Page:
The Mostly Forgotten Memoirs of Rose Red

Rated 4.00/5 based on 1 reviews
One simple choice can change your life forever…

Left penniless by her father’s death, Rose-Red lives in a cottage in the woods outside a small, unimportant village along with her twin sister and mother. Life seems small and unimportant too, right up until the night a very special, hairy visitor knocks on their door… More

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About M. Marinan

M. Marinan is comfortably located in Wellington, New Zealand: a city that ‘you can’t beat on a fine day’. (Disclaimer: there aren’t that many fine days, but she’s still there.)

She loves stories with adventure, drama and a happy ending, and writes in the same vein. She also likes beautiful things, nice people and carefully created art – the sort that looks as though it took effort, not like a toddler painted it with a brush stuck to their forehead. She also illustrates all her own work. It’s fun, she knows the characters...and she’s a bit cheap.

Thanks to Massey University for making her feel qualified to publish her own work (and for giving her a student debt that will follow her into her old age. It was worth it).

Learn more about M. Marinan
About the Series: Fairytale Memoirs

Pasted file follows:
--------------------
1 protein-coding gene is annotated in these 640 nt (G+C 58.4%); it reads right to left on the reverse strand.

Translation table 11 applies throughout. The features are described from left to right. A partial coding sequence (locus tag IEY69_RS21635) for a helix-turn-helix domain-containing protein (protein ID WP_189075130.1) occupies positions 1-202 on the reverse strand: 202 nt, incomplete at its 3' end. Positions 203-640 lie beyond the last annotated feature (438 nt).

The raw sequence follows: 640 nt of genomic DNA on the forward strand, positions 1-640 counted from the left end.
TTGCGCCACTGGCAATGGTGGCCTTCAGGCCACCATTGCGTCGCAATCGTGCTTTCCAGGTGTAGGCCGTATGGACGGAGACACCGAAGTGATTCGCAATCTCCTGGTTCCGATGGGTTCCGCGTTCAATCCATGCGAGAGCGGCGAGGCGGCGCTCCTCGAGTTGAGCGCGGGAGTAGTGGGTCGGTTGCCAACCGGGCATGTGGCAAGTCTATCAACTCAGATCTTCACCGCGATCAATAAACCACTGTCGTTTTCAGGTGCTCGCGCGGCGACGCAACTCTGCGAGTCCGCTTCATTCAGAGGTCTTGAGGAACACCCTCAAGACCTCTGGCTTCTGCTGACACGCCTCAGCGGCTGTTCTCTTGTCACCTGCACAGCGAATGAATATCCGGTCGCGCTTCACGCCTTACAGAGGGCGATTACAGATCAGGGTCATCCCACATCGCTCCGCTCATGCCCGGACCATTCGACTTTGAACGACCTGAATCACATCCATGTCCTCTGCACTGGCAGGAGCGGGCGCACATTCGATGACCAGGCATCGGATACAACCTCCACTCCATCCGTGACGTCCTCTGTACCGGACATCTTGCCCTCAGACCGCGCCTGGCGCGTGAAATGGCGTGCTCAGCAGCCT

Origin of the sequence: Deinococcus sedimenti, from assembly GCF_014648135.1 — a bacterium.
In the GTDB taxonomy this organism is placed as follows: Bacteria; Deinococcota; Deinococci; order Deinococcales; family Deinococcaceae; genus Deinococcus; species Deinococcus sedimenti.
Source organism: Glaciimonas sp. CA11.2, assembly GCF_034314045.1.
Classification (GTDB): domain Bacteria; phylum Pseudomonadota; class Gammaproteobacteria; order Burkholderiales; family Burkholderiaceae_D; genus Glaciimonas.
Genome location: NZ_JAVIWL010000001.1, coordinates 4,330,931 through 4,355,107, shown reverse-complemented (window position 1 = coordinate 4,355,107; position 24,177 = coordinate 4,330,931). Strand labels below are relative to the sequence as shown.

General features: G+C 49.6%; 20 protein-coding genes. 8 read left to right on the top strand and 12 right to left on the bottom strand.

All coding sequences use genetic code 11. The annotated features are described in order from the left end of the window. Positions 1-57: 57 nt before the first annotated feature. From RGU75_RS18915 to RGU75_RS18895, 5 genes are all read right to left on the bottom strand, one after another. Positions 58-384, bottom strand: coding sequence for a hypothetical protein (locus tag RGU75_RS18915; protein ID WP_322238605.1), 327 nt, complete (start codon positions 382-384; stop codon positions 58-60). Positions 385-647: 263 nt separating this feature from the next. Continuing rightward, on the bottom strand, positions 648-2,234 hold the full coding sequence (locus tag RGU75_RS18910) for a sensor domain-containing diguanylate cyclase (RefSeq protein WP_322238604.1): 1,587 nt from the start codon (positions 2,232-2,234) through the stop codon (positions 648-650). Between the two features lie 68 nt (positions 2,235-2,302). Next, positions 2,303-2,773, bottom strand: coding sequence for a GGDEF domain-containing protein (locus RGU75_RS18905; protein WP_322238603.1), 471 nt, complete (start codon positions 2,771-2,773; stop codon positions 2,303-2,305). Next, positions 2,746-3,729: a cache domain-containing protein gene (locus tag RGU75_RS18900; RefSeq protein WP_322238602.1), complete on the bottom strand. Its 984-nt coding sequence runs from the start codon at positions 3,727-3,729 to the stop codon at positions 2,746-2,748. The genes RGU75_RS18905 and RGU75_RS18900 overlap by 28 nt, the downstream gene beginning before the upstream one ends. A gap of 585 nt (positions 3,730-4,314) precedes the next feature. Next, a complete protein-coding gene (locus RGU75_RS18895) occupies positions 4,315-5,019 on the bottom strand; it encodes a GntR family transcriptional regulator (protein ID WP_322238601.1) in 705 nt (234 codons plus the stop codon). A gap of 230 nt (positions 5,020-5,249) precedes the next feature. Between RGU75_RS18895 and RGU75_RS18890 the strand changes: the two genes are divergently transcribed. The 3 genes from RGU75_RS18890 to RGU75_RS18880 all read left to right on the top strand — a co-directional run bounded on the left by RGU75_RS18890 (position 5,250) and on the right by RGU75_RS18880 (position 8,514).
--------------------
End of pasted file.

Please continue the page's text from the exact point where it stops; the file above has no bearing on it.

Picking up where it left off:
Not-so-traditional fairytales with realism, humour and of course, happily-ever-after. Each story takes place in the same universe, but can be read on its own.

Also in Series: Fairytale Memoirs

Also by This Author

Reviews

Audrey Driscoll reviewed on June 11, 2019

This book is one of the author's "Fairytale Memoirs," meaning an adaptation of the tale of Snow White and Rose Red. The first part follows the tale quite closely, but after the ungrateful dwarf is dispatched, things take off in a new direction, with plenty of twists and turns before the end. The best part of the book is the narrative voice of Rose Red, candid and full of humour, with plenty of snarky observations about other characters. There is a fair bit of what struck me as silliness, but that may be because I'm not really part of the target audience. Still, I generally enjoyed the tale, although words such as "genetics," "contact" (as in send word to), and "body language" seemed out of place in the fairy tale world.
(reviewed 6 months after purchase)
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